A market's particular leaning isn't necessarily based on where prices are rising most. Home prices are still stronger nationally than they were a year ago, according to various surveys, although the gains are shrinking. A market is a buyers or sellers one depending on how long it takes to sell a home, whether price cuts occur or whether homes sell above asking, according to a new report from Zillow, which ranked some of the top markets for both.


The talk-show host and her husband unloaded the SoHo property that they first listed in January.

By MSN Real Estate partner Mon 3:16 PM

By Emily Heffter, Zillow


Talk-show host Kelly Ripa and her husband, Mark Consuelos, have sold their New York penthouse for $20 million.


The five-bedroom apartment in SoHo has high, stamped ceilings, a huge, eat-in gourmet kitchen, two dining rooms for easy entertaining and a big master suite. The living room has a dramatic staircase running up one side.


Upstairs, there is a media room, home gym, and an office — in all, the penthouse has 6,792-square-feet of indoor space. The more than 3,000-square-foot rooftop deck includes a grill area, a covered patio, a steam shower and a hot tub.

Tags: celebrity

The actor is asking $3.5 million for the midcentury-modern home.

By MSN Real Estate partner Mon 12:22 PM

ZillowBy Emily Heffter, Zillow


Actor Jake Gyllenhaal has listed his Los Angeles midcentury modern, asking $3.5 million for the three-bedroom, three-bath home in Cahuenga Pass.


Gyllenhaal, known for "Jarhead," "Donnie Darko," and "Brokeback Mountain," among other films, bought the gated compound in 2005 for $2.5 million.


The home's great room offers views of the city — "sensational panoramic views," according to the listing — and the outdoor space includes a patio, private yard and pool.

Tags: celebrity

The housing market hit a soft patch in August after a brisk summer.

By MSN Real Estate partner Mon 8:50 AM

By Josh Mitchell, The Wall Street Journal


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Walking to work may not be a good option for homebuyers in these areas.

By MSN Real Estate partner Fri 10:46 AM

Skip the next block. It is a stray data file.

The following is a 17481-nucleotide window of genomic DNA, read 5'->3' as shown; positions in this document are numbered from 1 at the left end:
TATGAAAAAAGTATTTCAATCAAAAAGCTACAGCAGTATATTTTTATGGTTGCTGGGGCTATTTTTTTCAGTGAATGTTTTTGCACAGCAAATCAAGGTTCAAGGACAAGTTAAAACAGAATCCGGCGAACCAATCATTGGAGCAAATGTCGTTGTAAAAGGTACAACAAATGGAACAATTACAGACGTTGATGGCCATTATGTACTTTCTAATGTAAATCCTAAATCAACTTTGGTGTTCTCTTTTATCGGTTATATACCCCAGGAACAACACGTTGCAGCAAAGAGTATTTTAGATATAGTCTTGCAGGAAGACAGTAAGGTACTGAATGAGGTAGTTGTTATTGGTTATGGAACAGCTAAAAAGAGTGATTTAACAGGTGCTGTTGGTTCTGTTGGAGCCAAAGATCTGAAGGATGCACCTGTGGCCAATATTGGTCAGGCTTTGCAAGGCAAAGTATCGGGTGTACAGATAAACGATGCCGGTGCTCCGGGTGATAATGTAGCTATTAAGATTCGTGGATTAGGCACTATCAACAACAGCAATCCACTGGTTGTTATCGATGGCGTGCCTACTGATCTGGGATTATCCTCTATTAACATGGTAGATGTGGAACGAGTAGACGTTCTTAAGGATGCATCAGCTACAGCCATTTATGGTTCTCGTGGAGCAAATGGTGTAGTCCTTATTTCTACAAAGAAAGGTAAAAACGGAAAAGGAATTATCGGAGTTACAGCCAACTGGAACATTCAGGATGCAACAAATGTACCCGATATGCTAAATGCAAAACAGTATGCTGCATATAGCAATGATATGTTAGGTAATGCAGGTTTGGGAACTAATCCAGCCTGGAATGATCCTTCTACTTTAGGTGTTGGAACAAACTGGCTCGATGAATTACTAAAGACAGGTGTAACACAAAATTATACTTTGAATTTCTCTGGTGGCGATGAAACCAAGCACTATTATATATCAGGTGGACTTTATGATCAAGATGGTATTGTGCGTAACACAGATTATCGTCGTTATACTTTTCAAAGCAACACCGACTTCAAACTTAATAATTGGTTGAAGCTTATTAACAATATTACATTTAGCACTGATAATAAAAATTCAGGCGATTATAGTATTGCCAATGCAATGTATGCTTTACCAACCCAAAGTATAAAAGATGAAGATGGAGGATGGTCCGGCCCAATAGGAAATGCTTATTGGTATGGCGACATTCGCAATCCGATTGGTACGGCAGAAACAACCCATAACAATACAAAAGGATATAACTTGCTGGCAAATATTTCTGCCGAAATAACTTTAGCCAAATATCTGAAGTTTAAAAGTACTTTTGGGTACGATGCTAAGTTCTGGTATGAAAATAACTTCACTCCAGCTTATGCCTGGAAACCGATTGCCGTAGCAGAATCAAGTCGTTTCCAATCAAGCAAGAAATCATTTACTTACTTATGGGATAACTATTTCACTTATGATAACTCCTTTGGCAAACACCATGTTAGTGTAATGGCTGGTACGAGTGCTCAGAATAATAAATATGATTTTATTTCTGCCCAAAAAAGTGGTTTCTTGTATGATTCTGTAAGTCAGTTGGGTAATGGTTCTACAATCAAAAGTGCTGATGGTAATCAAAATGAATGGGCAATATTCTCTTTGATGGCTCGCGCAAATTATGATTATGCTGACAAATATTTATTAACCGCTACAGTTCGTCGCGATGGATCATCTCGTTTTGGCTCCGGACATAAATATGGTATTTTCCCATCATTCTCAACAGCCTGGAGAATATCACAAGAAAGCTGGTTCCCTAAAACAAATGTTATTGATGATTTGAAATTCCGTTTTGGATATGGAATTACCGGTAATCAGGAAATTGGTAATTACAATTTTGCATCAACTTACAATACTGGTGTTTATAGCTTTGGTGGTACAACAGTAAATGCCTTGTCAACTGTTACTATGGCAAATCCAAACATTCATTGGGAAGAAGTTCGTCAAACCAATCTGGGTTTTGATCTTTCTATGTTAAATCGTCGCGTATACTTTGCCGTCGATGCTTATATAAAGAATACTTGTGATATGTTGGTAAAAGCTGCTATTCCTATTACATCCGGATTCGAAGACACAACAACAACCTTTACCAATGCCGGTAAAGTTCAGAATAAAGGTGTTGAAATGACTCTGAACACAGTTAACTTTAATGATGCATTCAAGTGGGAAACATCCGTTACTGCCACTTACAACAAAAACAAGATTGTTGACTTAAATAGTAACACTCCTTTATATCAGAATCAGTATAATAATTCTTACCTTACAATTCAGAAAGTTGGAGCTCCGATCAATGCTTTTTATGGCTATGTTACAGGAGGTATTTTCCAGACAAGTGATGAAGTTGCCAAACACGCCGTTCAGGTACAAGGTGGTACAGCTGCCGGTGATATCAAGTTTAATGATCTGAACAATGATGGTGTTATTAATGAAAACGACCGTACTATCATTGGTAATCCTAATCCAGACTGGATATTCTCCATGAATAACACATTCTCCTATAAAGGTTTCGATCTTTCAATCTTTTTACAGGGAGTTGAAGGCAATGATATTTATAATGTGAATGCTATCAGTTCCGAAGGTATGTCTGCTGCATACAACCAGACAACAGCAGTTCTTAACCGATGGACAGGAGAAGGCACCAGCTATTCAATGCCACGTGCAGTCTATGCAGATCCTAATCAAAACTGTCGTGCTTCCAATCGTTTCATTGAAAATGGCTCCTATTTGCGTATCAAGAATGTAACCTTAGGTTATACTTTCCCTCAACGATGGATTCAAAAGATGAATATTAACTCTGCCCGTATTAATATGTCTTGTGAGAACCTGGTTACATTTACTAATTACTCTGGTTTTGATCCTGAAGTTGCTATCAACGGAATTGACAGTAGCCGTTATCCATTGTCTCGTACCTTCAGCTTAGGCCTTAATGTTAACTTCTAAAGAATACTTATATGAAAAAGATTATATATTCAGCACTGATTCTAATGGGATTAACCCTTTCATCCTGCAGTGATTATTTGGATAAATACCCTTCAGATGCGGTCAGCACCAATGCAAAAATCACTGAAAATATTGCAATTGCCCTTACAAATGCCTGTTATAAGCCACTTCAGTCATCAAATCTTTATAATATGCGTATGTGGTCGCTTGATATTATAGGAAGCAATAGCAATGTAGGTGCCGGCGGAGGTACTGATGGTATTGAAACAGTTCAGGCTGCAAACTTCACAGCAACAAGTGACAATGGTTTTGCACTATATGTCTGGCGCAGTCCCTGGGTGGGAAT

PBNJ Productions/GettyImagesBy Jerry Kronenberg, MainStreet


If strip malls and septic tanks are your idea of paradise, here's a look at five major U.S. cities that feature car-centric suburban layouts rather than Manhattan-style "urban walkability."


"These are places where they built everything around the car," says Christopher Leinberger of George Washington University, who co-wrote a report with GWU's Patrick Lynch that ranks America's largest metro areas for what the pair calls "walkable urbanism."


Leinberger and Lynch define "Walkable Urban Places" (or "WalkUPs" for short) as city or suburban neighborhoods that score well for walkability and host a high amount of office and/or retail space in a compact area.


Homes on the outskirts of cities are seeing recovery, especially in the South and West.

By MSN Real Estate partner Fri 9:58 AM

© Cameron Davidson/Getty ImagesBy Kris Hudson, The Wall Street Journal


The exurbs are starting to make a comeback, signaling that the housing market's recovery is slowly spreading beyond major cities.


Areas on the outskirts of cities went bust earlier and harder than most other places during the housing downturn. That is partly because job losses, mortgage defaults and high gasoline prices hit families living there particularly hard, hampering home sales and construction in the far-flung neighborhoods. Builders, blaming weak demand in these areas, shifted to building on more expensive land closer to city centers.